First, there were bare-metal servers (then known as just "servers"). It was the future. You could host a website made of a few pages, which others could see by typing in your website address into their browsers. It was amazing, and it was the future.
Then, there were virtual machines. You could install a hypervisor on your bare-metal server (or "server") and split it into lots of little, isolated virtual servers. Thus, you could isolate various components of your infrastructure, leading to more secure, stable, and flexible web applications. It was the future. But it was more complex, despite its advantages.
Then the cloud came along. Now someone else managed your bare-metal servers and your hypervisor, so you kept all the advantages of virtual servers, but lost most of the disadvantages. You also got other advantages - you could easily connect up your virtual servers to independent private networks, for example. It was the future.
The cloud brought along with it many other advances. Products started being offered as services, like storage, database management, log aggregation, telemetry, and alerting. Suddenly we did not have to run any servers at all to be able to get these features in our infrastructure. It seemed we were on the verge of losing the burden of managing any servers at all, virtual or bare-metal, just like we lost the burden of managing bare-metal machines and hypervisors when the cloud came along.
Then a company called Docker released a piece of software that let you package an application up with all its dependencies as a full operating system image, but run it as a normal operating system process. It was hailed as the future. No more dependency management during development when sharing code between developers, or at deployment time! Parity between development and production environments! Uniform deployment mechanism regardless of which framework or language you used!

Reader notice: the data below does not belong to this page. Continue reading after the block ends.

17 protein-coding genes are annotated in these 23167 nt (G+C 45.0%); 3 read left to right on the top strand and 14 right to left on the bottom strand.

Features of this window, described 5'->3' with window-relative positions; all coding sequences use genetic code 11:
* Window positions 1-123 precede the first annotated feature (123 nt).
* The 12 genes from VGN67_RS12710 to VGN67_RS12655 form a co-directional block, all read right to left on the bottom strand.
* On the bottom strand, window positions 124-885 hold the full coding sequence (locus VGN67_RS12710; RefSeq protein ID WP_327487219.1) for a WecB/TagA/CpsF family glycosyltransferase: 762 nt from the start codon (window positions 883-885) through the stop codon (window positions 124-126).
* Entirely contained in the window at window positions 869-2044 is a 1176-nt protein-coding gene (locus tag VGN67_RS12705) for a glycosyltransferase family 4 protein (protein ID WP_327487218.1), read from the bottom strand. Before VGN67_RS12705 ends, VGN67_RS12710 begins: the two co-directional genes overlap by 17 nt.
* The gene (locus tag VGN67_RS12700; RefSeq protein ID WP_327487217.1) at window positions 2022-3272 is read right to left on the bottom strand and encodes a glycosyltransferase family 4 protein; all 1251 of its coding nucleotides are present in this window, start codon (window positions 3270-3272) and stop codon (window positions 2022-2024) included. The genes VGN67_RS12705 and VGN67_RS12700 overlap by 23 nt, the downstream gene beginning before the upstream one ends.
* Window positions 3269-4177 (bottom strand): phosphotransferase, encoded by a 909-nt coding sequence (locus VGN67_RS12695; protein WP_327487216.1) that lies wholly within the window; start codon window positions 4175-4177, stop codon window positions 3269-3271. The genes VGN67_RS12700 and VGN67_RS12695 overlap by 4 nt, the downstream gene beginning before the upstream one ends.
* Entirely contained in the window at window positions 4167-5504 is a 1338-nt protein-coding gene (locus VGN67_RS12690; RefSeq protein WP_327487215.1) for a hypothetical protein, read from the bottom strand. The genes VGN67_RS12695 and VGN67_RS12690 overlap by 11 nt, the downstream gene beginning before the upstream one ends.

However this meant we now had an even greater burden on our hands. Not only did we have to manage the virtual machines hosting the containers, we had to manage another layer of operating systems which were installed in the containers. To do containers properly, we had yet another layer too - the container orchestration layer. It was like we had stepped back in time to a world where we had to manage our own bare-metal servers, the hypervisors installed on them to enable virtualization, and the virtual machines themselves.
Thankfully, the cloud enabled another model for running our applications - the "serverless" model. We just had to upload our code to a service like AWS Lambda, or Azure Functions, and the cloud provider would run it for us. We would not have to worry about managing any servers or containers at all. Underneath the hood, they were using containers-managed-by-container-orchestration-on-virtual-machines-managed-by-hypervisors-on-bare-metal-servers, but we did not have to touch ANY of that. Our code was kept running reliably and securely by a team of the best engineers in the world.
This truly is the future. Unfortunately we are not there yet. Creating a full serverless application is currently an exercise in frustration due to a lack of tooling. Whereas server-based frameworks have been in development for years, serverless frameworks have just started to be developed, and are quite raw in their offerings. More work needs to be done.
There is currently no way to run a full stack test of a serverless app locally - it has to be deployed first. Most languages do not have a framework at all - the "Serverless Framework" has a growing list of supported languages, but it offers little more than a coherent way to organize and deploy your code. It does not enforce an opinionated paradigm to accelerate development, like Rails, Django, or Spring. We need development frameworks, monitoring and debugging tools, and everything else we currently have in our server-based world.
Like all futures, this will not just come. We need to work at it. But when we get there, we will be in a sweet place.
Until something else comes along.